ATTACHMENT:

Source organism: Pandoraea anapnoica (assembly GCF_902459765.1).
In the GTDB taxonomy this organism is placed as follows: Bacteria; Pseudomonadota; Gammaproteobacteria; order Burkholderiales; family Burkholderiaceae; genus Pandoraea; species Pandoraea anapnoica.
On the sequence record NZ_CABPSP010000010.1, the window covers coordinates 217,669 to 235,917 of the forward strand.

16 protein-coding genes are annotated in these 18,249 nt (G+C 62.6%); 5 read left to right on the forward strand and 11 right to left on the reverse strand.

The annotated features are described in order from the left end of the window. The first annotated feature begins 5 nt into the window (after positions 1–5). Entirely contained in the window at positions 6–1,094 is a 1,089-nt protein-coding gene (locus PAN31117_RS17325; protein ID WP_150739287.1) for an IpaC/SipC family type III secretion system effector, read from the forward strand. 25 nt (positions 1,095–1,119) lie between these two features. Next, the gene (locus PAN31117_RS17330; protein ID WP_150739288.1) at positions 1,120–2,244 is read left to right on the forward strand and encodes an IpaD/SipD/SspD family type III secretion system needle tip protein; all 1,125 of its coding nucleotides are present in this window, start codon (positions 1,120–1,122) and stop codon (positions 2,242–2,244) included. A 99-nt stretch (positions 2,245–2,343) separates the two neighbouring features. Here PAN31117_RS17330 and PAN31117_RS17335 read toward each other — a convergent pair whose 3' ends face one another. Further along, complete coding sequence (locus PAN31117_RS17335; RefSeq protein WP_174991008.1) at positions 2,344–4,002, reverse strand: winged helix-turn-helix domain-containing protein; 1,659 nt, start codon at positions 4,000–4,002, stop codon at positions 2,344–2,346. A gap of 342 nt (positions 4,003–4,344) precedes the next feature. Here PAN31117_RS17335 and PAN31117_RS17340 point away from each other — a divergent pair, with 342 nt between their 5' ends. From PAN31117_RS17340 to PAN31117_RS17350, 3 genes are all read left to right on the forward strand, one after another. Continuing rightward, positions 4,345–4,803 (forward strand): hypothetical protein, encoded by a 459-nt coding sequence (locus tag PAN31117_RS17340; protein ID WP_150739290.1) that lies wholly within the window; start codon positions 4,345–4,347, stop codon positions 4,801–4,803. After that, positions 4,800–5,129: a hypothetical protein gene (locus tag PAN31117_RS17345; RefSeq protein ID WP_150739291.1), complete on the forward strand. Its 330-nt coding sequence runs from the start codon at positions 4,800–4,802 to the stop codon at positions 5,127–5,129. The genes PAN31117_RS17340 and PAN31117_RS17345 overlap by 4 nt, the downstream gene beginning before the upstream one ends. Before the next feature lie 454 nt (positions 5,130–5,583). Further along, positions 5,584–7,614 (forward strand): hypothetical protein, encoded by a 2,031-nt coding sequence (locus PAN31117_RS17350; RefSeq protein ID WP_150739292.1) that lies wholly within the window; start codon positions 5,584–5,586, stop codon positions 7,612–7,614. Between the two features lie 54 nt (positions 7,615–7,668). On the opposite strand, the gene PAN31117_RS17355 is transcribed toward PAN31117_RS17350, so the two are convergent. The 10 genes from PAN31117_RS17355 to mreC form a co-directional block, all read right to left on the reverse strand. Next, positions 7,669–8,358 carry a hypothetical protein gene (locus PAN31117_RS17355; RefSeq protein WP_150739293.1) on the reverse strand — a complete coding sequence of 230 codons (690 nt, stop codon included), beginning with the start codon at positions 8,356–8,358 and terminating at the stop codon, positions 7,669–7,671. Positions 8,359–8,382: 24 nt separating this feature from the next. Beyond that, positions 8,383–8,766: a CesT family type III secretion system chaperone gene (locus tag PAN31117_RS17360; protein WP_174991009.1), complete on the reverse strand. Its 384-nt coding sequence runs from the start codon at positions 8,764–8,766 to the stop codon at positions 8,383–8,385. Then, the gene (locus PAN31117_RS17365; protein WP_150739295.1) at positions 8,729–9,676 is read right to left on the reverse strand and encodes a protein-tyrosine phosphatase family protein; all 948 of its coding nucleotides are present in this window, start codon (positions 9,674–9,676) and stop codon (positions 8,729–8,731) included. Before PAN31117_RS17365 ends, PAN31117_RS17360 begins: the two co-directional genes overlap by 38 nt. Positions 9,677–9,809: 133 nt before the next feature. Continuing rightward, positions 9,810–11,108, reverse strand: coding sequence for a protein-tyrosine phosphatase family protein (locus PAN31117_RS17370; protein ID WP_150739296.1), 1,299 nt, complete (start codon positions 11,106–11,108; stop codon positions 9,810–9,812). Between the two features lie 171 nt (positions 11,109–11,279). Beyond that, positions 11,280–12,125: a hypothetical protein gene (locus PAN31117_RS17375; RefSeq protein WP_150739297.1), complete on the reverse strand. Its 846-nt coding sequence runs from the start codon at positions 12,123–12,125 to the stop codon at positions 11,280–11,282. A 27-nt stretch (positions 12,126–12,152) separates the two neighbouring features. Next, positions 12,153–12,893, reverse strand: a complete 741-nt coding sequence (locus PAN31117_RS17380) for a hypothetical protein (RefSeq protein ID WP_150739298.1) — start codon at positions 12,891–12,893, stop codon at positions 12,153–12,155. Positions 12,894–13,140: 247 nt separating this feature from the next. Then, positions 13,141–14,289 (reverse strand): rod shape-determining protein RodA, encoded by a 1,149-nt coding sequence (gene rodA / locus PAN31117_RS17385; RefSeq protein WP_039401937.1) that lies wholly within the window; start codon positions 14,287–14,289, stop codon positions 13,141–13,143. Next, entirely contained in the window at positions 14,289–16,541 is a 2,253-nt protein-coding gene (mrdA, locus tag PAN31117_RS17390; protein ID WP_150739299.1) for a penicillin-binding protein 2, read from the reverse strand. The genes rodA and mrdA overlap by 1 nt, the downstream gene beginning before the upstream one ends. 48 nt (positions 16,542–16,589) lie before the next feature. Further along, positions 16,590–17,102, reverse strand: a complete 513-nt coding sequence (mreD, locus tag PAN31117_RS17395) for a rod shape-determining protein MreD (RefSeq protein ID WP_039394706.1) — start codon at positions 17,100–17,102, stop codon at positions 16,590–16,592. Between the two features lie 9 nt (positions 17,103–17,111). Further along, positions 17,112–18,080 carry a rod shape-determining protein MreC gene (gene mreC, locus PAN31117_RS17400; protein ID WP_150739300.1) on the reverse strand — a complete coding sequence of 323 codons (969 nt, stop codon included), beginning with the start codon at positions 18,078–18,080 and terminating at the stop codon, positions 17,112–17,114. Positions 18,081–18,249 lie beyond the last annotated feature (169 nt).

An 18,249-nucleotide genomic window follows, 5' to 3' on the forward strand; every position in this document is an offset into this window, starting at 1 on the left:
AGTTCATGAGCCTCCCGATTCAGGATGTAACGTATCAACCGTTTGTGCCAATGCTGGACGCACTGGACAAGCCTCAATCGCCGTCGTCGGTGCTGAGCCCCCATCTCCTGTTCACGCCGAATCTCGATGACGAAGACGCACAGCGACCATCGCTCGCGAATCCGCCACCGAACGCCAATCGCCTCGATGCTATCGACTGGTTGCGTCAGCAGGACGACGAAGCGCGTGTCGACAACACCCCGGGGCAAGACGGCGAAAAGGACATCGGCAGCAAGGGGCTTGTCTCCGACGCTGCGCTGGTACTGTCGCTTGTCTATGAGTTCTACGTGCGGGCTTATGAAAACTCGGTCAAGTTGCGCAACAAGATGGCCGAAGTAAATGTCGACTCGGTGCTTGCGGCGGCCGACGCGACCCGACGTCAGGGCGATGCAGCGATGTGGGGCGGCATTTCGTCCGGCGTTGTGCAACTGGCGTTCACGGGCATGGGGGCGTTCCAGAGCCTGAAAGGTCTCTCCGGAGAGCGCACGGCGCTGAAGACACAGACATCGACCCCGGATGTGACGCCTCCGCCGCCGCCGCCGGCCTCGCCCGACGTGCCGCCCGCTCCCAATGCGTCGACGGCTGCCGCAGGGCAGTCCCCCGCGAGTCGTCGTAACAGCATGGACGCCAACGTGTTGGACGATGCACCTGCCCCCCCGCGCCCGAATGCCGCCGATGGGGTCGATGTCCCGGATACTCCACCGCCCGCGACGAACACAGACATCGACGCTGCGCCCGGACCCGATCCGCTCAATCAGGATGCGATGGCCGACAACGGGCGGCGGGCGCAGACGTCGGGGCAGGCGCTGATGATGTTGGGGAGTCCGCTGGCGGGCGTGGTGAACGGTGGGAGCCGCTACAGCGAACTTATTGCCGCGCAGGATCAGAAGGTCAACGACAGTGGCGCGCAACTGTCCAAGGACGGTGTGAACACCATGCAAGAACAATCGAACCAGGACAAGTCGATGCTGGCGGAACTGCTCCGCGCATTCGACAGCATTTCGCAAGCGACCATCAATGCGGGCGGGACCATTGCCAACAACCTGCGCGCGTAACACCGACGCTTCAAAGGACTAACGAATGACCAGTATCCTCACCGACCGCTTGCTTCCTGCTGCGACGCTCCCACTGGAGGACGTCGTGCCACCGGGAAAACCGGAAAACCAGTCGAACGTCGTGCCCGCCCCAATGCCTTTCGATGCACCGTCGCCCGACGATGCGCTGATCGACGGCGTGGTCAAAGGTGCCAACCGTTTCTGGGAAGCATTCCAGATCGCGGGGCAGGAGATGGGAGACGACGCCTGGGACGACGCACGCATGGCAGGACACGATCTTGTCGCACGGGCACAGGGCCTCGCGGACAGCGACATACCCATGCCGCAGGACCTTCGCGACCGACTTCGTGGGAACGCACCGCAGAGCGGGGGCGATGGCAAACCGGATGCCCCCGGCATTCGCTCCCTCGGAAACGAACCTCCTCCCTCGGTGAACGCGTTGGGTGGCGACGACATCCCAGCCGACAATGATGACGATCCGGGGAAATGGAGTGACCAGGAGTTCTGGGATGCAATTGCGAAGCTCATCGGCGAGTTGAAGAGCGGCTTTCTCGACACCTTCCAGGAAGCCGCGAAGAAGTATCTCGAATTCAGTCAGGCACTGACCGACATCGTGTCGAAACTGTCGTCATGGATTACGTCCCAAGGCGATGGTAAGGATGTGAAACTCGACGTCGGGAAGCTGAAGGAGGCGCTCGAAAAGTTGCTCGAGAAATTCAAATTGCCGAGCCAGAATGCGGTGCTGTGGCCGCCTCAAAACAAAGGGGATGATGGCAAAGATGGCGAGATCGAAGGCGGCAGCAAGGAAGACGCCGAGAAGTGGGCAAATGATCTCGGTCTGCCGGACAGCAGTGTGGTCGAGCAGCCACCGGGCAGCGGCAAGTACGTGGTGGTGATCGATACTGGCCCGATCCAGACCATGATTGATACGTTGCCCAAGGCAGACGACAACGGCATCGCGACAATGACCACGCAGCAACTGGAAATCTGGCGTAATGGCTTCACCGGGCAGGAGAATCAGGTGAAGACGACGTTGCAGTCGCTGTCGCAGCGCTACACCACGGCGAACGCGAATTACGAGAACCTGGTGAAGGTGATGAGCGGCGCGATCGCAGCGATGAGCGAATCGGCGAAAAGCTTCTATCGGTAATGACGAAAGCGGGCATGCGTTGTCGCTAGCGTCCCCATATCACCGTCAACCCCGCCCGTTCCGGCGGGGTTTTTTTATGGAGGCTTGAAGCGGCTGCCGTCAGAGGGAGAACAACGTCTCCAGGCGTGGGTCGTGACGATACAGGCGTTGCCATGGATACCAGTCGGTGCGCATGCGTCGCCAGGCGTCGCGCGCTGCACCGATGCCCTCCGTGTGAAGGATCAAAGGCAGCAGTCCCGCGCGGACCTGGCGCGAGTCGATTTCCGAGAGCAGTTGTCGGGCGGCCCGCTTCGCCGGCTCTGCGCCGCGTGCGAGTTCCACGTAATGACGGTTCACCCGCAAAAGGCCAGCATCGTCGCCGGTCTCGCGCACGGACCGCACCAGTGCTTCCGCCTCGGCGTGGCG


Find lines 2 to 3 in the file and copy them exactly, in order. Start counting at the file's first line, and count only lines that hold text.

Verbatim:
In the GTDB taxonomy this organism is placed as follows: Bacteria; Pseudomonadota; Gammaproteobacteria; order Burkholderiales; family Burkholderiaceae; genus Pandoraea; species Pandoraea anapnoica.
On the sequence record NZ_CABPSP010000010.1, the window covers coordinates 217,669 to 235,917 of the forward strand.